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|Miniatures, Gouache, 23.7x13.7 cm|
|Origin: Iran, 1431-1431, Timurid Dynasty|
This is one of the three miniatures illustrating the poem Iskandar-Nameh in the Hermitage's famous Persian manuscript of the Khamsa, an anthology of five poems by the 12th-century poet Nizami, who lived on the territory of present-day Azerbaijan. In 1431 this manuscript of the Khamsawas copied out in Herat by the calligrapher Mahmud for Sultan Shahrukh , son of the legendary Tamerlaine .
Iskandar-Nameh, or The Book of Alexander, is the last poem in the Khamsa and tells of the campaigns and adventures of Alexander the Great, the 4th-century B.C. military leader. >From the 8th century a keen interest in the ancient world appeared in Muslim society. Oriental philosophers commented upon and developed the ideas of Aristotle, Plato and Pythagorus. The poem Iskandar-Nameh is totally based on ancient material. While Nizami knew that the ancient Greeks had deified Alexander the Great, he could not resist the all-embracing Islamic idea of prophecy and in his text Iskandar/Alexander is not only a conqueror and just ruler, but a prophet and wise man .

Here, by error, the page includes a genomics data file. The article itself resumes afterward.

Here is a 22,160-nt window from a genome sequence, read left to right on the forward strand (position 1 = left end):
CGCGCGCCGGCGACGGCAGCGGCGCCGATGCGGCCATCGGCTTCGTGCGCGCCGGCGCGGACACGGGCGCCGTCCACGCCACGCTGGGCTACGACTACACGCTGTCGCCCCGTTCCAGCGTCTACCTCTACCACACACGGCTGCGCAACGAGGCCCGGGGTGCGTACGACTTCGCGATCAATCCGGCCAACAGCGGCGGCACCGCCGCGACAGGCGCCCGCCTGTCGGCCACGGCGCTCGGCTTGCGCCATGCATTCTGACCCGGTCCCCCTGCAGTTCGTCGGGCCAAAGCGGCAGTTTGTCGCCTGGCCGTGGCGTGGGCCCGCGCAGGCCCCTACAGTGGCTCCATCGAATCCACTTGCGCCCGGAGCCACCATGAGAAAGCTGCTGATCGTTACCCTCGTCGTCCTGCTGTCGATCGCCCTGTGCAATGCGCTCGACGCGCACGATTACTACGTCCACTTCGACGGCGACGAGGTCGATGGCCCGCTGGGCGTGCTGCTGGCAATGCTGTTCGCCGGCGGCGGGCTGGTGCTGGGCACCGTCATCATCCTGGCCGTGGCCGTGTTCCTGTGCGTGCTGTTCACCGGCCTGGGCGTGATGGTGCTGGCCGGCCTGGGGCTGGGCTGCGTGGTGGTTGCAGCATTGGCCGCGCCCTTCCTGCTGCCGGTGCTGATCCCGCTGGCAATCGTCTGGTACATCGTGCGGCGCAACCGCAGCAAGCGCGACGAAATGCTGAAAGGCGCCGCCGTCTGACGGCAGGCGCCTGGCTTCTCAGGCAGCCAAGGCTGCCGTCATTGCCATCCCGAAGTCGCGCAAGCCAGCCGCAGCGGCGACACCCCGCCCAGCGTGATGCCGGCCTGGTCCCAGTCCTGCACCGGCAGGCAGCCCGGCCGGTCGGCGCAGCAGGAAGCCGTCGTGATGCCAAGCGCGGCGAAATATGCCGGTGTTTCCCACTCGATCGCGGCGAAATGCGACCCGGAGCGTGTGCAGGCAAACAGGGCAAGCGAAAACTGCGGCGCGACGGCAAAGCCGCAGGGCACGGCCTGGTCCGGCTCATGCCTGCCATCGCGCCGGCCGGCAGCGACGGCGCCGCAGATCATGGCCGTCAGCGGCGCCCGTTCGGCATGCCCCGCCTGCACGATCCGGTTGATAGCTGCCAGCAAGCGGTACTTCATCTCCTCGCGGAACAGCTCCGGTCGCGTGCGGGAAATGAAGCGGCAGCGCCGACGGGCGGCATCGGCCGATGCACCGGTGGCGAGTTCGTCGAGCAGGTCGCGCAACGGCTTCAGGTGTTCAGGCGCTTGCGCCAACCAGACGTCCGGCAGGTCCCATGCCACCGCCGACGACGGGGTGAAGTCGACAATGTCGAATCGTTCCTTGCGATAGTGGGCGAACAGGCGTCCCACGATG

A major role is played in the poem by the beautiful and wise princess Nushabeh, for whom a prototype was seen in the ruler of the warlike Amazons of ancient legends.
This illustration shows the first meeting between Queen Nushabeh and Iskandar, who has disguised himself as an envoy. Nushabeh discovers his cunning and shows him a portrait - for the wise ruler had sent artists around the world to take the likeness of all eminent people, and these she kept in her miraculous castle.
The artist depicts the reception of the honoured guest in the manner traditional in Iranian miniatures - to the left on a high throne sits the moon-faced Nushabeh, addressing Iskandar with the words: "I was just thinking of the great Shah, when you entered, shining with your captivating face. You are not a messenger, you have the features of a shahanshah. You were not sent, no! You are the sender."
To the right sits Iskandar, confounded by her words and staring dumbly at his own portrait.
|Album: The Khamsa by Nizami|
|Personage: Alexander the Great|
|Source of entry: First Branch of the State Hermitage Museum, 1924|
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